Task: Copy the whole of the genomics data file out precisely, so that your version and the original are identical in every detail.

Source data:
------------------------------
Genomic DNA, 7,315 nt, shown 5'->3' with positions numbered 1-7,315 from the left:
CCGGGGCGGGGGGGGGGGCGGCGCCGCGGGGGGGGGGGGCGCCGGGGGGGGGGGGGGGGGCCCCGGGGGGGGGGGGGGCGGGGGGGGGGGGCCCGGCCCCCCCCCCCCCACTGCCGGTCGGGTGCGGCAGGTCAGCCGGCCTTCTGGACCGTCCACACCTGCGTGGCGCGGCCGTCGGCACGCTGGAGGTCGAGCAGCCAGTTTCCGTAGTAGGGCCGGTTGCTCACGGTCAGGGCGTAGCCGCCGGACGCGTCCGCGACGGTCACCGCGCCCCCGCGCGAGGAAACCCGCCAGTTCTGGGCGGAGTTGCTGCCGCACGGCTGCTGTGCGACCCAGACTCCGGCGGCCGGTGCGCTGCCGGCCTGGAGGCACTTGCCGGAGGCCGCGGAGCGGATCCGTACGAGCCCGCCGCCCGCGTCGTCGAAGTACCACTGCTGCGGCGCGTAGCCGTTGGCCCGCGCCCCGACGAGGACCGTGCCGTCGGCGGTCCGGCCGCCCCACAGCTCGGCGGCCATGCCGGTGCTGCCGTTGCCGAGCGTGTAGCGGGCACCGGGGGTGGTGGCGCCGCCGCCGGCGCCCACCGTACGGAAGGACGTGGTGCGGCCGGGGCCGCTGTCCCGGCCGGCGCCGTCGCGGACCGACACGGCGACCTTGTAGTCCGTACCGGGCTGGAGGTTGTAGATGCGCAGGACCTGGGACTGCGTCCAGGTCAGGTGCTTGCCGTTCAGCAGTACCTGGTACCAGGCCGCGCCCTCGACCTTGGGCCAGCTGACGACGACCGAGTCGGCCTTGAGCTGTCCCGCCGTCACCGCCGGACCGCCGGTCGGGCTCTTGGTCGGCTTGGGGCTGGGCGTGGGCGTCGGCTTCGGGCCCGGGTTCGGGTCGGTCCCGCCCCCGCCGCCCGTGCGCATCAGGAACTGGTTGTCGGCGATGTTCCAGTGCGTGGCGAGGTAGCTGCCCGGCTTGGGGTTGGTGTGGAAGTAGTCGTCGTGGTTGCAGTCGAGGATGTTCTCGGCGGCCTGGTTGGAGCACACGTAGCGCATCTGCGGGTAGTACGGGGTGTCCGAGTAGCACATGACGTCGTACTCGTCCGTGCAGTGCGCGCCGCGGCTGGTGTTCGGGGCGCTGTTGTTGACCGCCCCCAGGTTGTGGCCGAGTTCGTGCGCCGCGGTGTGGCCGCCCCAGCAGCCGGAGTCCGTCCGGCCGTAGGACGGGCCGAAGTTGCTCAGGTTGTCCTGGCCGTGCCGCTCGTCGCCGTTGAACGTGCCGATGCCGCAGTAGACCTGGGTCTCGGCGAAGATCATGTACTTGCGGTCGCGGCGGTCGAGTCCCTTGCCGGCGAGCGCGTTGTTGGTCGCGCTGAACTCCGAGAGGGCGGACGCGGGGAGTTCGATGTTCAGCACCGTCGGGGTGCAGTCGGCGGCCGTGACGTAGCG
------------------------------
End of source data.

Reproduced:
Genomic DNA, 7,315 nt, shown 5'->3' with positions numbered 1-7,315 from the left:
CCGGGGCGGGGGGGGGGGCGGCGCCGCGGGGGGGGGGGGCGCCGGGGGGGGGGGGGGGGGCCCCGGGGGGGGGGGGGGCGGGGGGGGGGGGCCCGGCCCCCCCCCCCCCACTGCCGGTCGGGTGCGGCAGGTCAGCCGGCCTTCTGGACCGTCCACACCTGCGTGGCGCGGCCGTCGGCACGCTGGAGGTCGAGCAGCCAGTTTCCGTAGTAGGGCCGGTTGCTCACGGTCAGGGCGTAGCCGCCGGACGCGTCCGCGACGGTCACCGCGCCCCCGCGCGAGGAAACCCGCCAGTTCTGGGCGGAGTTGCTGCCGCACGGCTGCTGTGCGACCCAGACTCCGGCGGCCGGTGCGCTGCCGGCCTGGAGGCACTTGCCGGAGGCCGCGGAGCGGATCCGTACGAGCCCGCCGCCCGCGTCGTCGAAGTACCACTGCTGCGGCGCGTAGCCGTTGGCCCGCGCCCCGACGAGGACCGTGCCGTCGGCGGTCCGGCCGCCCCACAGCTCGGCGGCCATGCCGGTGCTGCCGTTGCCGAGCGTGTAGCGGGCACCGGGGGTGGTGGCGCCGCCGCCGGCGCCCACCGTACGGAAGGACGTGGTGCGGCCGGGGCCGCTGTCCCGGCCGGCGCCGTCGCGGACCGACACGGCGACCTTGTAGTCCGTACCGGGCTGGAGGTTGTAGATGCGCAGGACCTGGGACTGCGTCCAGGTCAGGTGCTTGCCGTTCAGCAGTACCTGGTACCAGGCCGCGCCCTCGACCTTGGGCCAGCTGACGACGACCGAGTCGGCCTTGAGCTGTCCCGCCGTCACCGCCGGACCGCCGGTCGGGCTCTTGGTCGGCTTGGGGCTGGGCGTGGGCGTCGGCTTCGGGCCCGGGTTCGGGTCGGTCCCGCCCCCGCCGCCCGTGCGCATCAGGAACTGGTTGTCGGCGATGTTCCAGTGCGTGGCGAGGTAGCTGCCCGGCTTGGGGTTGGTGTGGAAGTAGTCGTCGTGGTTGCAGTCGAGGATGTTCTCGGCGGCCTGGTTGGAGCACACGTAGCGCATCTGCGGGTAGTACGGGGTGTCCGAGTAGCACATGACGTCGTACTCGTCCGTGCAGTGCGCGCCGCGGCTGGTGTTCGGGGCGCTGTTGTTGACCGCCCCCAGGTTGTGGCCGAGTTCGTGCGCCGCGGTGTGGCCGCCCCAGCAGCCGGAGTCCGTCCGGCCGTAGGACGGGCCGAAGTTGCTCAGGTTGTCCTGGCCGTGCCGCTCGTCGCCGTTGAACGTGCCGATGCCGCAGTAGACCTGGGTCTCGGCGAAGATCATGTACTTGCGGTCGCGGCGGTCGAGTCCCTTGCCGGCGAGCGCGTTGTTGGTCGCGCTGAACTCCGAGAGGGCGGACGCGGGGAGTTCGATGTTCAGCACCGTCGGGGTGCAGTCGGCGGCCGTGACGTAGCG